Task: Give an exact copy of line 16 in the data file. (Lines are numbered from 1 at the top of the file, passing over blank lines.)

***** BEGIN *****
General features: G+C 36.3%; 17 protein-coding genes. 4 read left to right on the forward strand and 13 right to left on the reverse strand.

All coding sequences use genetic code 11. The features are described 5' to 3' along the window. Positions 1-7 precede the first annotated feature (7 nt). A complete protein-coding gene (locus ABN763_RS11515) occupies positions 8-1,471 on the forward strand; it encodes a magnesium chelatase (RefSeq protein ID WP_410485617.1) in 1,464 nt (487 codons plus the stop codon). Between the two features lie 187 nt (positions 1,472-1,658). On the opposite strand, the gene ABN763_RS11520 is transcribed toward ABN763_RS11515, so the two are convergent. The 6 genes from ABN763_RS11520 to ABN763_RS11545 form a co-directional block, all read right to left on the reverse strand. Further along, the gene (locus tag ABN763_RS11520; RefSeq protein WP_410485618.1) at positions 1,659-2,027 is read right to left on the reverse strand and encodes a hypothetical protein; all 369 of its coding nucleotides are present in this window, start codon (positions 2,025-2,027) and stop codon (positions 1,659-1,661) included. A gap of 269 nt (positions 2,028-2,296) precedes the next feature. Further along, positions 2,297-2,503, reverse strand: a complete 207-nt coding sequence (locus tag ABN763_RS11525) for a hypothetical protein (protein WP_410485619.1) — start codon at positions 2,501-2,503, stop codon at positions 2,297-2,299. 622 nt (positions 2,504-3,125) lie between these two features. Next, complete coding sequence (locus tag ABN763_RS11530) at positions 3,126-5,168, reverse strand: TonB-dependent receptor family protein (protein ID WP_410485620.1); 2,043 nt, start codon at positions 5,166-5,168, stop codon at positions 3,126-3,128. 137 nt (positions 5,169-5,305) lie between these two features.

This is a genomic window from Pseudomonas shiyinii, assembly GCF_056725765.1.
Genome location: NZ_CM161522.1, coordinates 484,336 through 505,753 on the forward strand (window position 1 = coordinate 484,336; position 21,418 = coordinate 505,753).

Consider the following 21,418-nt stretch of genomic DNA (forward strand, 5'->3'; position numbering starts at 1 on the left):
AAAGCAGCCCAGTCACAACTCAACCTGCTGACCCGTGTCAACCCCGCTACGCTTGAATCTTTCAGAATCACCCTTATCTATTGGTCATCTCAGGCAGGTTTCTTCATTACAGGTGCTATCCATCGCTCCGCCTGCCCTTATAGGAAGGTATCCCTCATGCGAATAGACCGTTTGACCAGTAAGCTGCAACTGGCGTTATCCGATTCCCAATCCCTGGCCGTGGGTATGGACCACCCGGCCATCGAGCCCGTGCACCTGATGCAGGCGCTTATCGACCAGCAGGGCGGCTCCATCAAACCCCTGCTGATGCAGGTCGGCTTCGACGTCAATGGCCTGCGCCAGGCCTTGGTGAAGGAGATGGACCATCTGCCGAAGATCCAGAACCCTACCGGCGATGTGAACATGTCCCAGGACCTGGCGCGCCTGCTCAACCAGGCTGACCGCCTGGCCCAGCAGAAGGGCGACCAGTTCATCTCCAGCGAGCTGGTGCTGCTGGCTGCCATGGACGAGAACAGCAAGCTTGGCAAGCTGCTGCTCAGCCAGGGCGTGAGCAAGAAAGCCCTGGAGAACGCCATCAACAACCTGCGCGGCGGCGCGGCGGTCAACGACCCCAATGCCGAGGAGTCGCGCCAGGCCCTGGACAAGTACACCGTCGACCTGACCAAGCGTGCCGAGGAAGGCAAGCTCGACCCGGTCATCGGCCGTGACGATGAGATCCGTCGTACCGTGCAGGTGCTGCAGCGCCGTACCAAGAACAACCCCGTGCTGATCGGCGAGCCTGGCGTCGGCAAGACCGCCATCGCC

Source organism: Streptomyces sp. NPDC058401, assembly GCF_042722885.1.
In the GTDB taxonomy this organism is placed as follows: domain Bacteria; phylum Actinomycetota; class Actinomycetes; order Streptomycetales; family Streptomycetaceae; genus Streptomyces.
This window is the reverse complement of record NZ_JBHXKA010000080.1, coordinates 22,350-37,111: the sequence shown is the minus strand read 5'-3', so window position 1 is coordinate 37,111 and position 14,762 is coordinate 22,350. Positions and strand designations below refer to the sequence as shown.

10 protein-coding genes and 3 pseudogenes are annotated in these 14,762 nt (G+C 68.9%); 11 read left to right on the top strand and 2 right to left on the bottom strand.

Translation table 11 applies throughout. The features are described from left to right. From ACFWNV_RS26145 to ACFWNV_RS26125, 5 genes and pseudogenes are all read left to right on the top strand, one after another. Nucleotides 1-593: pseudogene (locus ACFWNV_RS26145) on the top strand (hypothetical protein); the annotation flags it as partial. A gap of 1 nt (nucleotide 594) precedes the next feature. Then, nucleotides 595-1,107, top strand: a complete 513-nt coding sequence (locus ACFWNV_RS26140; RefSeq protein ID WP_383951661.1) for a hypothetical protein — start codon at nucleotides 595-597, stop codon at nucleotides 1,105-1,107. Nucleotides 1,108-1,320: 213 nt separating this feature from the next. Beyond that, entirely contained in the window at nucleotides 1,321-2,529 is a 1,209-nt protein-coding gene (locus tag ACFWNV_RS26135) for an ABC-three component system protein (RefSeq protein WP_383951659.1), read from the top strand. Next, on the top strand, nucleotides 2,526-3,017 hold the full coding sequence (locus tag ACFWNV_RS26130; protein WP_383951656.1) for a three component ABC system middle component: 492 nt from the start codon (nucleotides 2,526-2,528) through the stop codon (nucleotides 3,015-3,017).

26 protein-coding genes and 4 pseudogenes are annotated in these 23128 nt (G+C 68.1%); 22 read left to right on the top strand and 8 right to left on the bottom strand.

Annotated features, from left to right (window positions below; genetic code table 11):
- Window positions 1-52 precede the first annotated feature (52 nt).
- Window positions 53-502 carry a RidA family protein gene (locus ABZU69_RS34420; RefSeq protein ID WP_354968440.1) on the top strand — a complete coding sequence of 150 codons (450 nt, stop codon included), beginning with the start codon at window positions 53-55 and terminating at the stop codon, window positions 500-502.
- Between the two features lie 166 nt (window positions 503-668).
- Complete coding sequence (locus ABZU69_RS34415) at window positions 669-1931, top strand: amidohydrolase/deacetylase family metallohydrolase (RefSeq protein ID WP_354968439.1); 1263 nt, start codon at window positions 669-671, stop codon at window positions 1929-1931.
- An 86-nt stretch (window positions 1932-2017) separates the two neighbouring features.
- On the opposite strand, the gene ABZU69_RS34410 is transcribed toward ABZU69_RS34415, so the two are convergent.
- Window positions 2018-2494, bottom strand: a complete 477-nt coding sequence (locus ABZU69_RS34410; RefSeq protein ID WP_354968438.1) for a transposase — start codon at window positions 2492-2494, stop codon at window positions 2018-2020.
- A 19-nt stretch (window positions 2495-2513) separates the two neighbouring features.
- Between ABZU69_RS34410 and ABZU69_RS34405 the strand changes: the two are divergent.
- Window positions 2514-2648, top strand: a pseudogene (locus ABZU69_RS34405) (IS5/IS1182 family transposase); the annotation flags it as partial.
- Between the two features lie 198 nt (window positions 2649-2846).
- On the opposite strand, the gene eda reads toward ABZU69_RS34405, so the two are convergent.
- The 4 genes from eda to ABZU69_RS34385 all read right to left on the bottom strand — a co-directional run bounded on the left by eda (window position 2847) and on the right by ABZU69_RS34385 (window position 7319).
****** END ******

- Between the two features lie 166 nt (window positions 503-668).